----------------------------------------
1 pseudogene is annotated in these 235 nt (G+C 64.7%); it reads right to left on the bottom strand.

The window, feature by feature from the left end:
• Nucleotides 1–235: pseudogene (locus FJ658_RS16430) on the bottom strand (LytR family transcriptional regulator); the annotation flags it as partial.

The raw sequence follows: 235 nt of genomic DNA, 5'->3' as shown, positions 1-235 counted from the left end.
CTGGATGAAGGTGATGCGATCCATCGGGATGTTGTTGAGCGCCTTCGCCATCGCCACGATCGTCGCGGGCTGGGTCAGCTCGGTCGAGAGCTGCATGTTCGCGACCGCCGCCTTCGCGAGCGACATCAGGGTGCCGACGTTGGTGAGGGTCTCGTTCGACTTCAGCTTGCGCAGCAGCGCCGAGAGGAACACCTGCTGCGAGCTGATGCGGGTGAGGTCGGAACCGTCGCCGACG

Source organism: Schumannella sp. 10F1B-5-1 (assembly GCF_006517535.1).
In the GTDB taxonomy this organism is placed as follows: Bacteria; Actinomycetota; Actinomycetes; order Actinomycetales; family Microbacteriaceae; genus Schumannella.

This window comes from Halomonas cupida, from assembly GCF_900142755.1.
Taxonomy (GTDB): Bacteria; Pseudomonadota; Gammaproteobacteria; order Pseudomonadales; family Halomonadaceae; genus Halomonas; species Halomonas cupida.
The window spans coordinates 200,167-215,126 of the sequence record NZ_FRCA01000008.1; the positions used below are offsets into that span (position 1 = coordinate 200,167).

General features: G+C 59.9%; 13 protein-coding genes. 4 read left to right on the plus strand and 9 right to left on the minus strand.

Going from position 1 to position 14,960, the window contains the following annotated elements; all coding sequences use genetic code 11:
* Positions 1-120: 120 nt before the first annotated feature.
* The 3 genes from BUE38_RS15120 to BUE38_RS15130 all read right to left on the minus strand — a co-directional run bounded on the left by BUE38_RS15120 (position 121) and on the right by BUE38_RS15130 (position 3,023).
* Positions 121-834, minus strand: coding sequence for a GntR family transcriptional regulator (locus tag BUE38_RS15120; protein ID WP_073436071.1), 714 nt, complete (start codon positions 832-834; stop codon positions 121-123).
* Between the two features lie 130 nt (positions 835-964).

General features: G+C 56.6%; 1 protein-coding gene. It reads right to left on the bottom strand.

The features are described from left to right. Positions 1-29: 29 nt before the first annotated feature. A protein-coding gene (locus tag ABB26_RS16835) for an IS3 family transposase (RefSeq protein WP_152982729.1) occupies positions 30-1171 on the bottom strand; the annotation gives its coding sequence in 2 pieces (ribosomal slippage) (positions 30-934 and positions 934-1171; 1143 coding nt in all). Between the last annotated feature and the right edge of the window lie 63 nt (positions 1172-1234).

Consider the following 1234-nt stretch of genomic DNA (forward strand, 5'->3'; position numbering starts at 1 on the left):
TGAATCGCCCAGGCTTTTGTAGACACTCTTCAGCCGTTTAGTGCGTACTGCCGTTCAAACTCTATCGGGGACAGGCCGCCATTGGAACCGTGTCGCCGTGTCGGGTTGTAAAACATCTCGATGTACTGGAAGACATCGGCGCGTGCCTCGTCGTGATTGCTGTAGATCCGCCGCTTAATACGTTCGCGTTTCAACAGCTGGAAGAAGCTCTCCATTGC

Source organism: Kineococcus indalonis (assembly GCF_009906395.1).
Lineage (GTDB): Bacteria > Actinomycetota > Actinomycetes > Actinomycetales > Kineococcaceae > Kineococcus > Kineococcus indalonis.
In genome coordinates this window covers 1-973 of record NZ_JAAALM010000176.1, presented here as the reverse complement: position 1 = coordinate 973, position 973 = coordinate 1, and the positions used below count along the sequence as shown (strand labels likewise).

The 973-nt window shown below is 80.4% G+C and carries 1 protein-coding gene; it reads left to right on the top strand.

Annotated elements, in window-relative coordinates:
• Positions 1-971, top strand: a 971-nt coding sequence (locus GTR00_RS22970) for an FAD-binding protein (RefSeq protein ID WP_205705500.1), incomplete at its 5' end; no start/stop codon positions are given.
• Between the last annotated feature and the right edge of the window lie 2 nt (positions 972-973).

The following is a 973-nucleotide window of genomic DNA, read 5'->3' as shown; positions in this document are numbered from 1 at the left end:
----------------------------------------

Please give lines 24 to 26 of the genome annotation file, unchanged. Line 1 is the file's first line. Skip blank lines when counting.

The 973-nt window shown below is 80.4% G+C and carries 1 protein-coding gene; it reads left to right on the top strand.

Annotated elements, in window-relative coordinates:
• Positions 1-971, top strand: a 971-nt coding sequence (locus GTR00_RS22970) for an FAD-binding protein (RefSeq protein ID WP_205705500.1), incomplete at its 5' end; no start/stop codon positions are given.